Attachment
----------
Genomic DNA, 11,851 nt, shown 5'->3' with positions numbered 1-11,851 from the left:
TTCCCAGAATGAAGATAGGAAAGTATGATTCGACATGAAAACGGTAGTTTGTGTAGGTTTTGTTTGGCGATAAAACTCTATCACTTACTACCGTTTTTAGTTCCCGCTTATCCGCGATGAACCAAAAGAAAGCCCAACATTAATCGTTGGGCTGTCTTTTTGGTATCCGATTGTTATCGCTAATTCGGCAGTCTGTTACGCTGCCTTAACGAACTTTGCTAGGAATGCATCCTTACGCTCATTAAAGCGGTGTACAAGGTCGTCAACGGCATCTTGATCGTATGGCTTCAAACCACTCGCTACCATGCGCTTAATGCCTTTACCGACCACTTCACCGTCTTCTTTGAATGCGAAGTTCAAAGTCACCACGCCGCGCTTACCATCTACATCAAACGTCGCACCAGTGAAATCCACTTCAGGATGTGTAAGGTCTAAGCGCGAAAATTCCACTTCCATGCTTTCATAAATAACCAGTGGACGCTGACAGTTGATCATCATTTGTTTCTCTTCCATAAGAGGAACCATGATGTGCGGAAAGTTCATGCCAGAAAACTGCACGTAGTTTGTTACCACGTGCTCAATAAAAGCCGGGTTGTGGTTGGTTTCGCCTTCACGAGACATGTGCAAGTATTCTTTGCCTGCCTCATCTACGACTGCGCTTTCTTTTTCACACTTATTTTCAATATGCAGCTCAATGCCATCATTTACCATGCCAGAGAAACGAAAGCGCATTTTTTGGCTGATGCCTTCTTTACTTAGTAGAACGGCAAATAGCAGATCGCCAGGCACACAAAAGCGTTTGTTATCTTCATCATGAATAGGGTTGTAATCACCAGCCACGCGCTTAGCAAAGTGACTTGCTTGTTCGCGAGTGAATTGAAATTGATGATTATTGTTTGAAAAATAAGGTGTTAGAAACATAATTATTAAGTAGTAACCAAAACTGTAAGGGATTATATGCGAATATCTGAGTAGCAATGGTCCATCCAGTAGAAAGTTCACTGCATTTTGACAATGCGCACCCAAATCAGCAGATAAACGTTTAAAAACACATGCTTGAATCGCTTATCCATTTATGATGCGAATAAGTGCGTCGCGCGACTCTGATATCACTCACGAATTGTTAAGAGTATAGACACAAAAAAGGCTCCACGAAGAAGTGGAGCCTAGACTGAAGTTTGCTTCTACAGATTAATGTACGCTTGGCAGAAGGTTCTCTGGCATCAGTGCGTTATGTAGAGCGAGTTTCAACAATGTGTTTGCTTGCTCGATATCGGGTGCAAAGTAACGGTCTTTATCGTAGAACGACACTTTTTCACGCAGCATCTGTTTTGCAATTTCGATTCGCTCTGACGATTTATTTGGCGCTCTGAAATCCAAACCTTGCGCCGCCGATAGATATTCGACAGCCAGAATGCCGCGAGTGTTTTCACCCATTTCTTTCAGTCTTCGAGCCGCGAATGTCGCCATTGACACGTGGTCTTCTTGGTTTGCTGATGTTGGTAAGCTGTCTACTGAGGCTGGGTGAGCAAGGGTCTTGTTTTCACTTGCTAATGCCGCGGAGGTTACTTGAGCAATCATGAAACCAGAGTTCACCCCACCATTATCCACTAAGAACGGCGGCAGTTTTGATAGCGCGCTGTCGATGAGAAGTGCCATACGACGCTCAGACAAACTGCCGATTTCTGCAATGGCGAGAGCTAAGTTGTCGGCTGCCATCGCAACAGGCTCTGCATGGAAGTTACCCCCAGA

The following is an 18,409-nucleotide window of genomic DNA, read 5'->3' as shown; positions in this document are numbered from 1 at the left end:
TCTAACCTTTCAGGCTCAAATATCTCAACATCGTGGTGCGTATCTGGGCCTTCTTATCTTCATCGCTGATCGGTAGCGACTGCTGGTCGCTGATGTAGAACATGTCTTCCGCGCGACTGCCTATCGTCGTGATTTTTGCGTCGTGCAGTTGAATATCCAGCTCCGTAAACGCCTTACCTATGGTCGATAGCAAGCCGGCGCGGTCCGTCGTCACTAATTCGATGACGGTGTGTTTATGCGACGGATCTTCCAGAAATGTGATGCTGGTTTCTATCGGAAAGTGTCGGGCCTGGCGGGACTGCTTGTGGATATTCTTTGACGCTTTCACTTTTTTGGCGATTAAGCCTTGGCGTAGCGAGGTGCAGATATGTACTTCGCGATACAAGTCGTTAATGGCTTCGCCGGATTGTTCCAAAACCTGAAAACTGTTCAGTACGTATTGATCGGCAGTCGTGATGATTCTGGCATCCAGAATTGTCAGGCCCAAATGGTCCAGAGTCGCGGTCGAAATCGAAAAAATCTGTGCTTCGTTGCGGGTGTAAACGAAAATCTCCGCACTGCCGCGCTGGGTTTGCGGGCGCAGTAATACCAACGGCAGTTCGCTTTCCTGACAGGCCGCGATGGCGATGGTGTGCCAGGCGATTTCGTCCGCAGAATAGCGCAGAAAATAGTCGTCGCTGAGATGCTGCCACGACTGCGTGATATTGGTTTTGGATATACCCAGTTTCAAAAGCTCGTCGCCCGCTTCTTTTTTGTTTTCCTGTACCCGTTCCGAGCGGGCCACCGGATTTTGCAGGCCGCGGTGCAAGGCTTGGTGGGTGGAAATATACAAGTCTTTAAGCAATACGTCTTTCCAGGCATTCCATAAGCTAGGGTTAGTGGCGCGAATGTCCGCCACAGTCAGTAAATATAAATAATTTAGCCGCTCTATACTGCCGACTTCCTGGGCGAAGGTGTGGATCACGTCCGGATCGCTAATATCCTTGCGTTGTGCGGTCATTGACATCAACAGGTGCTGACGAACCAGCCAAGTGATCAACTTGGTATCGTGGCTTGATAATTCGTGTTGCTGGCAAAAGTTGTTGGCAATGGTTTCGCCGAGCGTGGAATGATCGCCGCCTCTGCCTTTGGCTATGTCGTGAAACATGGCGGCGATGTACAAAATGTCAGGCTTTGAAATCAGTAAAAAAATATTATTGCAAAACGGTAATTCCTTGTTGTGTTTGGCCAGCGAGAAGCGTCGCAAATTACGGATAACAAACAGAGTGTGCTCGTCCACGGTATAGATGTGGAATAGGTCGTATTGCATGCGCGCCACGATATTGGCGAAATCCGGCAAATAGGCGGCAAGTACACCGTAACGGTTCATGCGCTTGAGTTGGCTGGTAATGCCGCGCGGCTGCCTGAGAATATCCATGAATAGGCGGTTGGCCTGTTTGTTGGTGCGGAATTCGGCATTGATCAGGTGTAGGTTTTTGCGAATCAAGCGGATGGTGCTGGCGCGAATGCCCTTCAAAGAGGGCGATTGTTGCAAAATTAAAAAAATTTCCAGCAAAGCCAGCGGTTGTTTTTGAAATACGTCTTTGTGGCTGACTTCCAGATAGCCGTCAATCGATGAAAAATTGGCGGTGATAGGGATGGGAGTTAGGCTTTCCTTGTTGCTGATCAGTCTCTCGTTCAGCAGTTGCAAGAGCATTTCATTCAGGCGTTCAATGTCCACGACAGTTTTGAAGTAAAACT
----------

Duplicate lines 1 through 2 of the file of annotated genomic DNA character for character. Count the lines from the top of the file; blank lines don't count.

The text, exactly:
Genomic DNA, 11,851 nt, shown 5'->3' with positions numbered 1-11,851 from the left:
TTCCCAGAATGAAGATAGGAAAGTATGATTCGACATGAAAACGGTAGTTTGTGTAGGTTTTGTTTGGCGATAAAACTCTATCACTTACTACCGTTTTTAGTTCCCGCTTATCCGCGATGAACCAAAAGAAAGCCCAACATTAATCGTTGGGCTGTCTTTTTGGTATCCGATTGTTATCGCTAATTCGGCAGTCTGTTACGCTGCCTTAACGAACTTTGCTAGGAATGCATCCTTACGCTCATTAAAGCGGTGTACAAGGTCGTCAACGGCATCTTGATCGTATGGCTTCAAACCACTCGCTACCATGCGCTTAATGCCTTTACCGACCACTTCACCGTCTTCTTTGAATGCGAAGTTCAAAGTCACCACGCCGCGCTTACCATCTACATCAAACGTCGCACCAGTGAAATCCACTTCAGGATGTGTAAGGTCTAAGCGCGAAAATTCCACTTCCATGCTTTCATAAATAACCAGTGGACGCTGACAGTTGATCATCATTTGTTTCTCTTCCATAAGAGGAACCATGATGTGCGGAAAGTTCATGCCAGAAAACTGCACGTAGTTTGTTACCACGTGCTCAATAAAAGCCGGGTTGTGGTTGGTTTCGCCTTCACGAGACATGTGCAAGTATTCTTTGCCTGCCTCATCTACGACTGCGCTTTCTTTTTCACACTTATTTTCAATATGCAGCTCAATGCCATCATTTACCATGCCAGAGAAACGAAAGCGCATTTTTTGGCTGATGCCTTCTTTACTTAGTAGAACGGCAAATAGCAGATCGCCAGGCACACAAAAGCGTTTGTTATCTTCATCATGAATAGGGTTGTAATCACCAGCCACGCGCTTAGCAAAGTGACTTGCTTGTTCGCGAGTGAATTGAAATTGATGATTATTGTTTGAAAAATAAGGTGTTAGAAACATAATTATTAAGTAGTAACCAAAACTGTAAGGGATTATATGCGAATATCTGAGTAGCAATGGTCCATCCAGTAGAAAGTTCACTGCATTTTGACAATGCGCACCCAAATCAGCAGATAAACGTTTAAAAACACATGCTTGAATCGCTTATCCATTTATGATGCGAATAAGTGCGTCGCGCGACTCTGATATCACTCACGAATTGTTAAGAGTATAGACACAAAAAAGGCTCCACGAAGAAGTGGAGCCTAGACTGAAGTTTGCTTCTACAGATTAATGTACGCTTGGCAGAAGGTTCTCTGGCATCAGTGCGTTATGTAGAGCGAGTTTCAACAATGTGTTTGCTTGCTCGATATCGGGTGCAAAGTAACGGTCTTTATCGTAGAACGACACTTTTTCACGCAGCATCTGTTTTGCAATTTCGATTCGCTCTGACGATTTATTTGGCGCTCTGAAATCCAAACCTTGCGCCGCCGATAGATATTCGACAGCCAGAATGCCGCGAGTGTTTTCACCCATTTCTTTCAGTCTTCGAGCCGCGAATGTCGCCATTGACACGTGGTCTTCTTGGTTTGCTGATGTTGGTAAGCTGTCTACTGAGGCTGGGTGAGCAAGGGTCTTGTTTTCACTTGCTAATGCCGCGGAGGTTACTTGAGCAATCATGAAACCAGAGTTCACCCCACCATTATCCACTAAGAACGGCGGCAGTTTTGATAGCGCGCTGTCGATGAGAAGTGCCATACGACGCTCAGACAAACTGCCGATTTCTGCAATGGCGAGAGCTAAGTTGTCGGCTGCCATCGCAACAGGCTCTGCATGGAAGTTACCCCCAGA